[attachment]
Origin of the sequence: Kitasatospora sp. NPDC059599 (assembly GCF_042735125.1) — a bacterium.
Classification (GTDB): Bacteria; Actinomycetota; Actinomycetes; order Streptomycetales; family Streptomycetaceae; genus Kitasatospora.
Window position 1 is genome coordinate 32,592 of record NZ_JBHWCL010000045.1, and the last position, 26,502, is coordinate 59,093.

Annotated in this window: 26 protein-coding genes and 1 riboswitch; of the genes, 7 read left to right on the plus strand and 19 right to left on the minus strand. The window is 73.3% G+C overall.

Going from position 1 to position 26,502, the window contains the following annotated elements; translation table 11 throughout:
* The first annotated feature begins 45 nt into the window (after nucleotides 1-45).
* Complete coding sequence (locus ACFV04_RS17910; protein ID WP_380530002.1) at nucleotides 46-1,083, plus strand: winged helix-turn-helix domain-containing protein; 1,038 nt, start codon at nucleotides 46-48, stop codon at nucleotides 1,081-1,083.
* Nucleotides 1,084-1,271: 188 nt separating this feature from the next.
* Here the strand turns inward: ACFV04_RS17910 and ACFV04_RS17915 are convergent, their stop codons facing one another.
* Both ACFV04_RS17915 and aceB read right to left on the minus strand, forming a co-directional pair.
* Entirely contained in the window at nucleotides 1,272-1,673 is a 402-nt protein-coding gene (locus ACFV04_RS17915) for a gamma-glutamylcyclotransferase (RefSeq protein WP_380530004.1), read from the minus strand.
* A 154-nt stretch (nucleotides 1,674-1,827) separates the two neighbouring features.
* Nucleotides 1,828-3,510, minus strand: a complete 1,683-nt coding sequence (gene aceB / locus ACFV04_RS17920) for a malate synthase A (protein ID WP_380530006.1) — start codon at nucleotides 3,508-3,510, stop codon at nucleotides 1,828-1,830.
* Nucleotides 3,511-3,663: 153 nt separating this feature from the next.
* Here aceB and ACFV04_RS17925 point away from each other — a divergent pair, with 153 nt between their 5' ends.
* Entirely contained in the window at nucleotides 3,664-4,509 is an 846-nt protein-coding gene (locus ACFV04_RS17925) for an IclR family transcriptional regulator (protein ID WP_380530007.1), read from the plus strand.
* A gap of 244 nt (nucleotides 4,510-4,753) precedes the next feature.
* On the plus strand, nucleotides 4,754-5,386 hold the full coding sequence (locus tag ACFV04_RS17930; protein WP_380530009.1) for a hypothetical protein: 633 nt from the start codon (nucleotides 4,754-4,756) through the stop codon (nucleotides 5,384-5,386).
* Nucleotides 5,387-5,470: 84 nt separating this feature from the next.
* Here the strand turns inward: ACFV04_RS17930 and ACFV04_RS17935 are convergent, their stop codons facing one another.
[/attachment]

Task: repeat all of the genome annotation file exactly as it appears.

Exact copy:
Origin of the sequence: Kitasatospora sp. NPDC059599 (assembly GCF_042735125.1) — a bacterium.
Classification (GTDB): Bacteria; Actinomycetota; Actinomycetes; order Streptomycetales; family Streptomycetaceae; genus Kitasatospora.
Window position 1 is genome coordinate 32,592 of record NZ_JBHWCL010000045.1, and the last position, 26,502, is coordinate 59,093.

Annotated in this window: 26 protein-coding genes and 1 riboswitch; of the genes, 7 read left to right on the plus strand and 19 right to left on the minus strand. The window is 73.3% G+C overall.

Going from position 1 to position 26,502, the window contains the following annotated elements; translation table 11 throughout:
* The first annotated feature begins 45 nt into the window (after nucleotides 1-45).
* Complete coding sequence (locus ACFV04_RS17910; protein ID WP_380530002.1) at nucleotides 46-1,083, plus strand: winged helix-turn-helix domain-containing protein; 1,038 nt, start codon at nucleotides 46-48, stop codon at nucleotides 1,081-1,083.
* Nucleotides 1,084-1,271: 188 nt separating this feature from the next.
* Here the strand turns inward: ACFV04_RS17910 and ACFV04_RS17915 are convergent, their stop codons facing one another.
* Both ACFV04_RS17915 and aceB read right to left on the minus strand, forming a co-directional pair.
* Entirely contained in the window at nucleotides 1,272-1,673 is a 402-nt protein-coding gene (locus ACFV04_RS17915) for a gamma-glutamylcyclotransferase (RefSeq protein WP_380530004.1), read from the minus strand.
* A 154-nt stretch (nucleotides 1,674-1,827) separates the two neighbouring features.
* Nucleotides 1,828-3,510, minus strand: a complete 1,683-nt coding sequence (gene aceB / locus ACFV04_RS17920) for a malate synthase A (protein ID WP_380530006.1) — start codon at nucleotides 3,508-3,510, stop codon at nucleotides 1,828-1,830.
* Nucleotides 3,511-3,663: 153 nt separating this feature from the next.
* Here aceB and ACFV04_RS17925 point away from each other — a divergent pair, with 153 nt between their 5' ends.
* Entirely contained in the window at nucleotides 3,664-4,509 is an 846-nt protein-coding gene (locus ACFV04_RS17925) for an IclR family transcriptional regulator (protein ID WP_380530007.1), read from the plus strand.
* A gap of 244 nt (nucleotides 4,510-4,753) precedes the next feature.
* On the plus strand, nucleotides 4,754-5,386 hold the full coding sequence (locus tag ACFV04_RS17930; protein WP_380530009.1) for a hypothetical protein: 633 nt from the start codon (nucleotides 4,754-4,756) through the stop codon (nucleotides 5,384-5,386).
* Nucleotides 5,387-5,470: 84 nt separating this feature from the next.
* Here the strand turns inward: ACFV04_RS17930 and ACFV04_RS17935 are convergent, their stop codons facing one another.